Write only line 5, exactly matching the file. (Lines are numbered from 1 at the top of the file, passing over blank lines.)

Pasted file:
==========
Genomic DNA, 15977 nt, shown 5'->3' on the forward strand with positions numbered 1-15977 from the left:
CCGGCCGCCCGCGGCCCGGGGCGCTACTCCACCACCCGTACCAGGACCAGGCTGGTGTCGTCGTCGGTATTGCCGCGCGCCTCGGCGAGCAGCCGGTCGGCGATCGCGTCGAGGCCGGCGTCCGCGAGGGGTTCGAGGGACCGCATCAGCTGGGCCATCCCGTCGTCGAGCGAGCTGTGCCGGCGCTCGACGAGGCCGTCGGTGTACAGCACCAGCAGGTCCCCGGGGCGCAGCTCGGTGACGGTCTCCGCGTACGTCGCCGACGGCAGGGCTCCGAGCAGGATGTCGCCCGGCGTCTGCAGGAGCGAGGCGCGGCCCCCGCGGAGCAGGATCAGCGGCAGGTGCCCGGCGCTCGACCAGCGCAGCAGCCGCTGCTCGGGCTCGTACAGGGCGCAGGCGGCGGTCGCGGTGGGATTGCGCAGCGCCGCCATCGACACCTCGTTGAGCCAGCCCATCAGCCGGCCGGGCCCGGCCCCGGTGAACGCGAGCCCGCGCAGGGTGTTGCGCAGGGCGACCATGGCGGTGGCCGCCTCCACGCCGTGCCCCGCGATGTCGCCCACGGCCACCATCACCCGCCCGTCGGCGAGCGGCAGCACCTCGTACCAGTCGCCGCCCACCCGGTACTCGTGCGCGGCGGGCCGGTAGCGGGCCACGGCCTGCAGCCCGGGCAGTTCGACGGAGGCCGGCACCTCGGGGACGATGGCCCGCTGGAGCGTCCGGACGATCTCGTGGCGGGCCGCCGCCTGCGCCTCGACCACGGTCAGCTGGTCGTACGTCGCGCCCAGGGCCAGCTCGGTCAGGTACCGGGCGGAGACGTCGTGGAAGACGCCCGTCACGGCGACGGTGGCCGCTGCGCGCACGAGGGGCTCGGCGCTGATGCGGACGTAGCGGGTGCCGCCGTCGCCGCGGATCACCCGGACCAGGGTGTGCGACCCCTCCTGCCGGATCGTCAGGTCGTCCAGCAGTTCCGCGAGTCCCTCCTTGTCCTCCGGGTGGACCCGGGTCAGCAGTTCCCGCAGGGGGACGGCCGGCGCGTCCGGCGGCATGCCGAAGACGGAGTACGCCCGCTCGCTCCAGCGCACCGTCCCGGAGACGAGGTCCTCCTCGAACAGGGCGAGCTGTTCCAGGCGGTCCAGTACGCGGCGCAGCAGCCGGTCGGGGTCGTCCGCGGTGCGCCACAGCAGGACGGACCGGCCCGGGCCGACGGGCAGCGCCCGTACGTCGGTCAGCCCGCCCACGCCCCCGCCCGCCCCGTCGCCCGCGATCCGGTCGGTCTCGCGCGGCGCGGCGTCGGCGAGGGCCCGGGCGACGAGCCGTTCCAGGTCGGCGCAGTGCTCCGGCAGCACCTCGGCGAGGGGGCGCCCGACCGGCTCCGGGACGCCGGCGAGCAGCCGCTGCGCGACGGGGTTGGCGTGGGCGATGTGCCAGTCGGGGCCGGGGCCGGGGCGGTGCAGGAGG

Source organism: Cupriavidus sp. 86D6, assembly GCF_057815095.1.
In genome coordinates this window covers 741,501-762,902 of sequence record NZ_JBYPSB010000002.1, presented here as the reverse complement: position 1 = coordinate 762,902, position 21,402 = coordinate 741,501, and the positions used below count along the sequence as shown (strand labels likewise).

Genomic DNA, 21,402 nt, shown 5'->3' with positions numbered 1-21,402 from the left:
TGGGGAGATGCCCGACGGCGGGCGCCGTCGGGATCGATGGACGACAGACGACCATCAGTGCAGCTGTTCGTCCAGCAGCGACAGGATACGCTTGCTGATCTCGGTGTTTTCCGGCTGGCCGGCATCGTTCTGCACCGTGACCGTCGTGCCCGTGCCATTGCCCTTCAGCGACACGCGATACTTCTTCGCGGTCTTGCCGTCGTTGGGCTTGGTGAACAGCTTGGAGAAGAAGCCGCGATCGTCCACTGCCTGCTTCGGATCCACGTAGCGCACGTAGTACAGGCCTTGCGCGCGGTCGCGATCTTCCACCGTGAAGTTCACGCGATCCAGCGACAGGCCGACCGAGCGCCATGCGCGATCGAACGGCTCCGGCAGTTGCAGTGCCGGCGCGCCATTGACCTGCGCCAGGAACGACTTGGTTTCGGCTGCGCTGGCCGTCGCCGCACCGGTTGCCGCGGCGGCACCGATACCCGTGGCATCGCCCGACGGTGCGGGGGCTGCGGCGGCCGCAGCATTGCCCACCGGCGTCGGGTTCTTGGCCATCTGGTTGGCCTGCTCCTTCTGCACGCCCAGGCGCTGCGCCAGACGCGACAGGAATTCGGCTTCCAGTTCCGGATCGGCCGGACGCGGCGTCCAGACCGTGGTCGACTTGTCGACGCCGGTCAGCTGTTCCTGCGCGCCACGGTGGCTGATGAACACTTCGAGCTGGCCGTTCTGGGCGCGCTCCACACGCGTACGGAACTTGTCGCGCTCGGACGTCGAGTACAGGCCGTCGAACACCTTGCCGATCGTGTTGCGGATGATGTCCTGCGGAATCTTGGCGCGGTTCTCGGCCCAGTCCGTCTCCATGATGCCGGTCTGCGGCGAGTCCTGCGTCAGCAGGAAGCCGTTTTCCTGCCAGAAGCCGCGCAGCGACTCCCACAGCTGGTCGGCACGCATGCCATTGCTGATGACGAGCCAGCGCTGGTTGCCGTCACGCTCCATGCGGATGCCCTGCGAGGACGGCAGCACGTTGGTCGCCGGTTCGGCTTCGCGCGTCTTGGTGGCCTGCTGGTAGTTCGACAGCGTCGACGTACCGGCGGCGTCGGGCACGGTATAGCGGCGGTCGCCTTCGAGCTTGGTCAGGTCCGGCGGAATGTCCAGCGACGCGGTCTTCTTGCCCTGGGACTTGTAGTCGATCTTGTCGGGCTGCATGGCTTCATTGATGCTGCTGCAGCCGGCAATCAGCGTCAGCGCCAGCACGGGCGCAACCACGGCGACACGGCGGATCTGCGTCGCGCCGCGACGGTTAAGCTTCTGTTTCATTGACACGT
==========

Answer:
Genomic DNA, 21,402 nt, shown 5'->3' with positions numbered 1-21,402 from the left: